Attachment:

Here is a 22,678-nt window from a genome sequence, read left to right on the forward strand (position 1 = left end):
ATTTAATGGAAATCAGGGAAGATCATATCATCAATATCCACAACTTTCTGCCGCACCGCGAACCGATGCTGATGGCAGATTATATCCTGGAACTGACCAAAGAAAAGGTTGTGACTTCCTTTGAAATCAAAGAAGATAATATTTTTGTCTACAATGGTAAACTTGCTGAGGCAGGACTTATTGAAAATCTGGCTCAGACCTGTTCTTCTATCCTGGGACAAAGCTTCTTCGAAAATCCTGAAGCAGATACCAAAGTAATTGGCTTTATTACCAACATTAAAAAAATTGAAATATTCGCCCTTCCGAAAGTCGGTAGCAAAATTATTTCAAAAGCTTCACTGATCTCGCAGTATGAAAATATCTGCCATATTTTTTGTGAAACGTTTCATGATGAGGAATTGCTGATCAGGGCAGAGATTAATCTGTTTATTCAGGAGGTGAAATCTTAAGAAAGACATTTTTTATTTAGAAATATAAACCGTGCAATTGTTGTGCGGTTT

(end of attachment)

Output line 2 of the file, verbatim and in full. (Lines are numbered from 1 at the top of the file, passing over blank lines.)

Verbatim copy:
ATTTAATGGAAATCAGGGAAGATCATATCATCAATATCCACAACTTTCTGCCGCACCGCGAACCGATGCTGATGGCAGATTATATCCTGGAACTGACCAAAGAAAAGGTTGTGACTTCCTTTGAAATCAAAGAAGATAATATTTTTGTCTACAATGGTAAACTTGCTGAGGCAGGACTTATTGAAAATCTGGCTCAGACCTGTTCTTCTATCCTGGGACAAAGCTTCTTCGAAAATCCTGAAGCAGATACCAAAGTAATTGGCTTTATTACCAACATTAAAAAAATTGAAATATTCGCCCTTCCGAAAGTCGGTAGCAAAATTATTTCAAAAGCTTCACTGATCTCGCAGTATGAAAATATCTGCCATATTTTTTGTGAAACGTTTCATGATGAGGAATTGCTGATCAGGGCAGAGATTAATCTGTTTATTCAGGAGGTGAAATCTTAAGAAAGACATTTTTTATTTAGAAATATAAACCGTGCAATTGTTGTGCGGTTT